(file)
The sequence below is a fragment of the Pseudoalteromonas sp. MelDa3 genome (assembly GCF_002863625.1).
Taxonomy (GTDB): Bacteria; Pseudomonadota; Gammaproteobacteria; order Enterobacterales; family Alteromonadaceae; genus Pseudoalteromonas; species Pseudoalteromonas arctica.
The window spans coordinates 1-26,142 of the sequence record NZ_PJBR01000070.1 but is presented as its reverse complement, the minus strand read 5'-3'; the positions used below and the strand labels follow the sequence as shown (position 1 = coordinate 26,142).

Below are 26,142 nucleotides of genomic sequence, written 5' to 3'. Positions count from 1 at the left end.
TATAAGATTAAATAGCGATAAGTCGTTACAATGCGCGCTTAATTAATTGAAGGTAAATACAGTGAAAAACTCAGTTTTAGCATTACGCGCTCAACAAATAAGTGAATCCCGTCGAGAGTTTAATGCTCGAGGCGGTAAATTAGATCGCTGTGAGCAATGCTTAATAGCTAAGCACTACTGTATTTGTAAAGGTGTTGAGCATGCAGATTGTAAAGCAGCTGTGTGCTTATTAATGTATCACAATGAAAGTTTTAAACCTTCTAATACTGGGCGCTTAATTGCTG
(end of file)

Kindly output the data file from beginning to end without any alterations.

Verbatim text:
The sequence below is a fragment of the Pseudoalteromonas sp. MelDa3 genome (assembly GCF_002863625.1).
Taxonomy (GTDB): Bacteria; Pseudomonadota; Gammaproteobacteria; order Enterobacterales; family Alteromonadaceae; genus Pseudoalteromonas; species Pseudoalteromonas arctica.
The window spans coordinates 1-26,142 of the sequence record NZ_PJBR01000070.1 but is presented as its reverse complement, the minus strand read 5'-3'; the positions used below and the strand labels follow the sequence as shown (position 1 = coordinate 26,142).

Below are 26,142 nucleotides of genomic sequence, written 5' to 3'. Positions count from 1 at the left end.
TATAAGATTAAATAGCGATAAGTCGTTACAATGCGCGCTTAATTAATTGAAGGTAAATACAGTGAAAAACTCAGTTTTAGCATTACGCGCTCAACAAATAAGTGAATCCCGTCGAGAGTTTAATGCTCGAGGCGGTAAATTAGATCGCTGTGAGCAATGCTTAATAGCTAAGCACTACTGTATTTGTAAAGGTGTTGAGCATGCAGATTGTAAAGCAGCTGTGTGCTTATTAATGTATCACAATGAAAGTTTTAAACCTTCTAATACTGGGCGCTTAATTGCTG